The Sun (Malaysia)

Malaysia’s domestic growth seen continuing

Underpinne­d by resilient demand, stable labour market and tourism-led services sector recovery: Research house


Malaysia’s domestic growth is likely to continue, supported by resilient demand on the local front amid steady labour market conditions and further improvemen­t in the services sector.

The services sector will be backed by a gradual increase in tourism activities, despite the expectatio­n of a continued slowdown in the global growth outlook, said Kenanga Research.

The slower-than-expected recovery in China’s economy and the lag effect of the higher interest rate environmen­t led by advanced economies, however, have resulted in the research firm revising its 2023 gross domestic product (GDP) growth forecast for Malaysia to between 3.5 and 4.0% from 4.7% (2022: 8.7%), it said in a research note.

This was also in line with the slower-thanexpect­ed GDP growth performanc­e in the second quarter of 2023 at 2.9% against 5.6% in the first quarter.

This came as the manufactur­ing purchasing managers’ index (PMI) in August saw a lower reading which reflects a persistent weakness in manufactur­ing conditions, largely due to subdued demand from overseas.

This was also partly due to the higher base effect recorded last year and as the economy returned to normalcy with the absence of stimulus measures, it said.

Malaysia’s manufactur­ing PMI remained unchanged in August at 47.8 from July, reflecting a subdued demand in the third quarter. The index has remained in contractio­n level (below the neutral level: 50.0) for the twelfth consecutiv­e month or since September 2022.

Public Investment Bank is anticipati­ng Malaysia’s PMI trajectory to mirror the global trend, with expectatio­ns for it to persist below the 50-point threshold for the remainder of the year.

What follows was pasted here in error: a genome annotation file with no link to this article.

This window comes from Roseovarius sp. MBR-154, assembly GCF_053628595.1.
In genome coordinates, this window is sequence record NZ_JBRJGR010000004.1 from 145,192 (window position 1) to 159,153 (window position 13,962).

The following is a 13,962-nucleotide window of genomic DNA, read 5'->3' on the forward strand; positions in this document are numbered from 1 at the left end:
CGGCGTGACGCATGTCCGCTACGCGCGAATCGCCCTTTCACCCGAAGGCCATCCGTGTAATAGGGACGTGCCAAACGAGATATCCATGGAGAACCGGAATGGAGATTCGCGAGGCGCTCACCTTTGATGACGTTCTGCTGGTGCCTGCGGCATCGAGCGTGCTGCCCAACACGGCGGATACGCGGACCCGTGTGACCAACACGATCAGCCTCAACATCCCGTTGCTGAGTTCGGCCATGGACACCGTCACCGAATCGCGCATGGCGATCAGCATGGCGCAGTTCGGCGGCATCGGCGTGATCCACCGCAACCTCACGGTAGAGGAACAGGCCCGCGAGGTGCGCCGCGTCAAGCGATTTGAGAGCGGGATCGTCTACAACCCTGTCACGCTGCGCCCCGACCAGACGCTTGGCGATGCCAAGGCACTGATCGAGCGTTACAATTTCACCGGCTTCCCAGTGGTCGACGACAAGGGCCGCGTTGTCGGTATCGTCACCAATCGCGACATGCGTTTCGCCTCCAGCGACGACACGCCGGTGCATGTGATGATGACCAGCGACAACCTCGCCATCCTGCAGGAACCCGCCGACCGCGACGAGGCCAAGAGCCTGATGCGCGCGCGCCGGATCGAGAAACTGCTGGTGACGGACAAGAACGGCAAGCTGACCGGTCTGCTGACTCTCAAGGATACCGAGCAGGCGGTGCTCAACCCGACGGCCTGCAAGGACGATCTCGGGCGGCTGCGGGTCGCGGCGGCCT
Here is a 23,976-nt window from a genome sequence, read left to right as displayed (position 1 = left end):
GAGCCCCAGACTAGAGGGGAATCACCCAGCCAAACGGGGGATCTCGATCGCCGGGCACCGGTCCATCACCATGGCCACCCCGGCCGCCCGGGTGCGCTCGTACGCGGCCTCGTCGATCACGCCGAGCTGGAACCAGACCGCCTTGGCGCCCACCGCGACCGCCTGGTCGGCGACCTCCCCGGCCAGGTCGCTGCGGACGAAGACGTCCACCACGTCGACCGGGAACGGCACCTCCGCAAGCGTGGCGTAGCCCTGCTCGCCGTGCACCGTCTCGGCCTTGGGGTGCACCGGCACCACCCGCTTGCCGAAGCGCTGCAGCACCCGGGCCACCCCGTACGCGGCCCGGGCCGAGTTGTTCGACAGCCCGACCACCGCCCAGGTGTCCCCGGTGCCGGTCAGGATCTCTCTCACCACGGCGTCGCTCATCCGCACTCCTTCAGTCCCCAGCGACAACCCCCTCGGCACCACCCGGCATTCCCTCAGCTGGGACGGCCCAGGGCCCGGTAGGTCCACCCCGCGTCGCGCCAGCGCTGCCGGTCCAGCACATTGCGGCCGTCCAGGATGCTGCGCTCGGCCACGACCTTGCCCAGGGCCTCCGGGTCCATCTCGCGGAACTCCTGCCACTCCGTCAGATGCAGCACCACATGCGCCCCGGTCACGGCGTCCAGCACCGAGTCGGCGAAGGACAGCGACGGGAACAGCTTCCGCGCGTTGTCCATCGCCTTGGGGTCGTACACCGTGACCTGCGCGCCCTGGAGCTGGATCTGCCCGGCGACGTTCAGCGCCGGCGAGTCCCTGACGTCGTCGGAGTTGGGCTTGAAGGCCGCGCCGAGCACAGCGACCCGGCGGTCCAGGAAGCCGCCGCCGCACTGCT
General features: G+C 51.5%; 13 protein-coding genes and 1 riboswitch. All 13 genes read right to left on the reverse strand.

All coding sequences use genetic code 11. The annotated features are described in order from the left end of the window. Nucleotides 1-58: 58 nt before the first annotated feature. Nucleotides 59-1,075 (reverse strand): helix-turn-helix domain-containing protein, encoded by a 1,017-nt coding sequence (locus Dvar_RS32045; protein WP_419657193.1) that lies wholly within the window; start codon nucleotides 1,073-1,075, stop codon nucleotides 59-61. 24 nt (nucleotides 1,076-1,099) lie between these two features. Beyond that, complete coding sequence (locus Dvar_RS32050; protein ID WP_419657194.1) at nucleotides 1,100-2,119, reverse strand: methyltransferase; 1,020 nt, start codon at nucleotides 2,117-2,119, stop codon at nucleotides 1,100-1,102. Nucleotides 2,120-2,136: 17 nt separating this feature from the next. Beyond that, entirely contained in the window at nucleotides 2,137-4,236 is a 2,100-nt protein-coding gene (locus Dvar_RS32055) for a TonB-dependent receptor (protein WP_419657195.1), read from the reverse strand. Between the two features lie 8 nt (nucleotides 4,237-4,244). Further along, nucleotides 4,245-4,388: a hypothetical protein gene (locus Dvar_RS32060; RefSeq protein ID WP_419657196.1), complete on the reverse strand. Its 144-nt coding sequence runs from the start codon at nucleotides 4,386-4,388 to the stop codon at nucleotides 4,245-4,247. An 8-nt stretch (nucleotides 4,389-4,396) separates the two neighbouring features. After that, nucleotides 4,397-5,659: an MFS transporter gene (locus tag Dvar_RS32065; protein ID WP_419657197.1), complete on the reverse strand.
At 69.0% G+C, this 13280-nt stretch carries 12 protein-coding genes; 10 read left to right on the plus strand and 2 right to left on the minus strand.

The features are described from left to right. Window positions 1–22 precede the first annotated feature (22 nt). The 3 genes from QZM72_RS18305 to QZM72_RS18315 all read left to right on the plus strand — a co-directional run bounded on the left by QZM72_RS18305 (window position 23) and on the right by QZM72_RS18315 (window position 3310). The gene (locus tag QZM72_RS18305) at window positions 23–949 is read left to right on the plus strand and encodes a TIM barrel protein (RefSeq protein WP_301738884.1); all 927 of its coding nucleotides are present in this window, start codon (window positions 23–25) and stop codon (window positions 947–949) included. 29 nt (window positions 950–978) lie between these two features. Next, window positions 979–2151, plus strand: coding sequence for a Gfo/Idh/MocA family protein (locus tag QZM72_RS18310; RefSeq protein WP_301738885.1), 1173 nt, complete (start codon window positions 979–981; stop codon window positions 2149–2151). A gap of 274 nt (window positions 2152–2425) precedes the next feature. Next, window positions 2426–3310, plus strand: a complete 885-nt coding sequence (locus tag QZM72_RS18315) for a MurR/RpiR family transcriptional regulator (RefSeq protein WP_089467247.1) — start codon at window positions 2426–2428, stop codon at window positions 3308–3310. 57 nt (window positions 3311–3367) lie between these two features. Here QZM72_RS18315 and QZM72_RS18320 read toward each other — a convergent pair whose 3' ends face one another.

“The country’s manufactur­ing output is expected to align with the short-term cyclical downturn witnessed in the semiconduc­tor industry, which has been persistent­ly grappling with adverse growth conditions,” it said in a research note.

Its projection­s indicate that the manufactur­ing sector as a whole would experience a further moderation of only 2.0% for this year (8.1% in 2022).

“Presently, there are limited signs of a recovery in the electrical and electronic­s (E&E) industry, (amid) a moderation in the pace of contractio­n this year,” it added.

MIDF Research sees the weakness in the manufactur­ing sector for Malaysia as in line with the global manufactur­ing trend and “therefore with the still weak PMI readings the sluggishne­ss would continue in the second half this year amid subdued global demand”.

This was seen in PMI readings at below 50 in August for Japan (49.6), the Philippine­s (49.7), South Korea (48.9), Taiwan (44.3), Thailand (48.9), the euro area (43.5) and the United States (47.9), it noted. – Bernama

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